Our campus is a small world in the middle of a big one. Chances are you'll live within a five-minute walk of any your classes or friends. We like to think we have everything students need for a comfortable life, including a variety of attractive living options-- from traditional residence halls to apartment- or suite-style housing to special interest houses. And students never have to worry about finding a place to live, as housing is required and guaranteed for all four years.
Our residential life staff makes sure that each student has a safe, welcoming place to live, as well as access to the resources he or she needs to succeed in school and have a good time. Dorm life at LVC is depicted in this YouTube video.
LVC offers a range of housing options. For the first two years, students live in traditional residence halls, allowing them to learn about themselves, meet a lot of people, and make friends. Most upperclassmen live in more independent environments, including small houses, rooms clustered as suites, or apartment-style housing.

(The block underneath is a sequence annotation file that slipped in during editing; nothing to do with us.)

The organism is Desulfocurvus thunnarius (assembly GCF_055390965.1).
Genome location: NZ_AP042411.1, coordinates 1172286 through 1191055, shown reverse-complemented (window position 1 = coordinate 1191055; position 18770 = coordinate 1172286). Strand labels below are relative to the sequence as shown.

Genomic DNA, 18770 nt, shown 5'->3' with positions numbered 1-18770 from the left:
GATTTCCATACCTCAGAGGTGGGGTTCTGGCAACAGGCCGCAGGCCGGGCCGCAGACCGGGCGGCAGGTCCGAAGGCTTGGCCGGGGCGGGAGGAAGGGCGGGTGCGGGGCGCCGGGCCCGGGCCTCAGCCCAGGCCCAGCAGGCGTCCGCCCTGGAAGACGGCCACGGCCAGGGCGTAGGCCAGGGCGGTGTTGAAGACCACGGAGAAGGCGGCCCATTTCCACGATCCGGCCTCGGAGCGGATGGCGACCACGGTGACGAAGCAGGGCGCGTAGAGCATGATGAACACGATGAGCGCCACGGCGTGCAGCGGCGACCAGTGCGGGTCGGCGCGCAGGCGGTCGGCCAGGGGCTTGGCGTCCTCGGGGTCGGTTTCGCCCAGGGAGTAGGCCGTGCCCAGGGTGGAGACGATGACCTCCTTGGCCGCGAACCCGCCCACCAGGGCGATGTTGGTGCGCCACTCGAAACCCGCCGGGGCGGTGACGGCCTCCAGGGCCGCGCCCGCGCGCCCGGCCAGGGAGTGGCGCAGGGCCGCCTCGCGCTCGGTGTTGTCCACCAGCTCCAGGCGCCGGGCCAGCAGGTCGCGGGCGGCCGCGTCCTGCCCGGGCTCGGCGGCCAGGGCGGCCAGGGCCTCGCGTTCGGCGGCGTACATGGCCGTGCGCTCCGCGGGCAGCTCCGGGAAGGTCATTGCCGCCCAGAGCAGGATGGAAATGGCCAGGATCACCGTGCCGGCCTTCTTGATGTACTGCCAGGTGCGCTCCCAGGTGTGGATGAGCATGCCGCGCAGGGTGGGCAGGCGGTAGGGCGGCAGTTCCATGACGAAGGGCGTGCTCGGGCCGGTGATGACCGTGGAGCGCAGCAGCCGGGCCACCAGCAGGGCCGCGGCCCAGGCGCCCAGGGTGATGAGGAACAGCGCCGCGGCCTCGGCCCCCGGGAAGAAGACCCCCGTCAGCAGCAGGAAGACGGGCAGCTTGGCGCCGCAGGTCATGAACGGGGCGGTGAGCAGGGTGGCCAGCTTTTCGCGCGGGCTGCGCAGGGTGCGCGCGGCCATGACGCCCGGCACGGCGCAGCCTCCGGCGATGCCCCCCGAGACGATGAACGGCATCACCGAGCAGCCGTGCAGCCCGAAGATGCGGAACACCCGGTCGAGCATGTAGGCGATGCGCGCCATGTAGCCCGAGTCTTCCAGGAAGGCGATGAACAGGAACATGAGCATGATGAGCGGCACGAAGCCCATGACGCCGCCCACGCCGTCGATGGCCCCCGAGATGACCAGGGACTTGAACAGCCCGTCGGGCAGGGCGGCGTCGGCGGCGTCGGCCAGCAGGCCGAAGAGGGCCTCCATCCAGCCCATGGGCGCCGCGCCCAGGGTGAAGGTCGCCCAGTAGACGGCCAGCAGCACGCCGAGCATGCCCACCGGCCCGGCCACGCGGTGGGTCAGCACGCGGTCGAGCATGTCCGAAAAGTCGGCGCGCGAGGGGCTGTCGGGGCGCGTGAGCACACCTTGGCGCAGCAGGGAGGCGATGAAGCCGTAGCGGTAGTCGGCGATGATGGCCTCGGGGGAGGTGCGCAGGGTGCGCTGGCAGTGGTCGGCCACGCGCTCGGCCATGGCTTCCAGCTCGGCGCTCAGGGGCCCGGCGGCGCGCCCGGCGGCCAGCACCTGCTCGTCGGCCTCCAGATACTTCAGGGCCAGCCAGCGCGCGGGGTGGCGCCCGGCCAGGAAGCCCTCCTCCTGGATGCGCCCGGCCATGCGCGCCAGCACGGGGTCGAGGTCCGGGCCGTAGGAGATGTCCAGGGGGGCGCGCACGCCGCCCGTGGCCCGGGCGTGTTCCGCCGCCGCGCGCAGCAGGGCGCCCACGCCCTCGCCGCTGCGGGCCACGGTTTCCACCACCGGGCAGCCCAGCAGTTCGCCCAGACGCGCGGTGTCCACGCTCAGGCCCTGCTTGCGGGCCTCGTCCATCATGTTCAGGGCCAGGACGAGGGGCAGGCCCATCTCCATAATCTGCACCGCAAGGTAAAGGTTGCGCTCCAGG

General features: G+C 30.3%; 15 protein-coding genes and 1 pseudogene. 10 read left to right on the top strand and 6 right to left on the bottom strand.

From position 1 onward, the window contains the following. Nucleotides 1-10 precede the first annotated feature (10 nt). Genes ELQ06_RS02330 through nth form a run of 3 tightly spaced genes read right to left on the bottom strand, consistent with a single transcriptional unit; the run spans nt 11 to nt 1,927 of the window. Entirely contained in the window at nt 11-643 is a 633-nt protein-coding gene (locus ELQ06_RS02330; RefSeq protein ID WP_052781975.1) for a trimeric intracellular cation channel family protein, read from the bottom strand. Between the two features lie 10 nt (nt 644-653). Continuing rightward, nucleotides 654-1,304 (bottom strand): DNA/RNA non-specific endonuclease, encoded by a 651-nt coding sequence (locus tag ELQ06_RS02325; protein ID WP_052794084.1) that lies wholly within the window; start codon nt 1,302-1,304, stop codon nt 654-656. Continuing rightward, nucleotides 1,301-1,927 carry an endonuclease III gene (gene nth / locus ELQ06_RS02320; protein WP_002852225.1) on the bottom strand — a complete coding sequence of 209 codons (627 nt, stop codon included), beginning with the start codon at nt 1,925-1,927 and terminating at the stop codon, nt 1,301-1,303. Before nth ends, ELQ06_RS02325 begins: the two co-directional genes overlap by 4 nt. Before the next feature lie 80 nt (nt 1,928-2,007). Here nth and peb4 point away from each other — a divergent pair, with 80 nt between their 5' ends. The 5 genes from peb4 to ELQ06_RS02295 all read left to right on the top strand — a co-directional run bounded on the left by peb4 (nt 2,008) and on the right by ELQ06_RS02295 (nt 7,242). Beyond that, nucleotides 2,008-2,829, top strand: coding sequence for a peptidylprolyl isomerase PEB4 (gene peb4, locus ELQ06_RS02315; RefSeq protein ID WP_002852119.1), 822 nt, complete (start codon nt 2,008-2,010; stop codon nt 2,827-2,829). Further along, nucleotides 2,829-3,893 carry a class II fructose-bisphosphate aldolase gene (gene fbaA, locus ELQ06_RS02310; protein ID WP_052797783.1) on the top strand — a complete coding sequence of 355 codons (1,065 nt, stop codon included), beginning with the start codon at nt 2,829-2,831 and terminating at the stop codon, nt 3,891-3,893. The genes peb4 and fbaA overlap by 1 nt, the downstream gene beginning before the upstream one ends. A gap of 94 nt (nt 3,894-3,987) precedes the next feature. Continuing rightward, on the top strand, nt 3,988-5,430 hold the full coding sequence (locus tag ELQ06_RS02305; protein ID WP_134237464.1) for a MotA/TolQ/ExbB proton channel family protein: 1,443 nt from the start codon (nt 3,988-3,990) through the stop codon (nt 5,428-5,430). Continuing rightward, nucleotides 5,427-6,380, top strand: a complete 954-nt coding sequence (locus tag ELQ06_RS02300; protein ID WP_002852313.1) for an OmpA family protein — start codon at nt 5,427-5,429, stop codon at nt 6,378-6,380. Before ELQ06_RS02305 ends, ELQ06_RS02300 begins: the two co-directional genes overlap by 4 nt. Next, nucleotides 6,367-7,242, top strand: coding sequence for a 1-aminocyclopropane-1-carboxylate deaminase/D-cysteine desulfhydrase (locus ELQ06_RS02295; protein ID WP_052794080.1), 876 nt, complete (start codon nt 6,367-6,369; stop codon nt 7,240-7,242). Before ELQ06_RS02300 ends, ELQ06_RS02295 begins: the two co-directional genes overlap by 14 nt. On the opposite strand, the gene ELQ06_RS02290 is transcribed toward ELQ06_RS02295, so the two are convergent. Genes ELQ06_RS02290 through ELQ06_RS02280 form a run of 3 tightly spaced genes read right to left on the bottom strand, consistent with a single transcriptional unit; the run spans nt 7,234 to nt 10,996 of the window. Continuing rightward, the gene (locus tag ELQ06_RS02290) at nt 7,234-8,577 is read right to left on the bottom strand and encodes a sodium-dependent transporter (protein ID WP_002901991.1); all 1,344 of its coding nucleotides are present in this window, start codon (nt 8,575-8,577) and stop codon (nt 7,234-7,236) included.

Special Interest Housing
Options include the academic house (for students with a 3.0 GPA or above), a house focused on diversity and social justice, the Women's Services and Gender Resource Center, and a substance-free house. Each year, students determine the themes for two other special interest houses - such as supporting the St. Jude Medical Foundation.
LVC selects 48 resident assistants (RAs) from the student body who live in the residence halls and serve as mentors and role models. RAs do a mixture of social and educational programming, helping first-year students make the transition from high school to college and making sure students of all ages have access to the College's many social and academic resources.
LVC is distinctive in that it matches roommates by hand, based on a student-completed questionnaire. As a result, more than 80 percent of students live with the same roommate their entire first year. Hand matching also allows the Office of Residential Life to create clusters of students who share preferences - for example an entire floor of science majors or open majors or students who want to refrain from using alcohol and tobacco.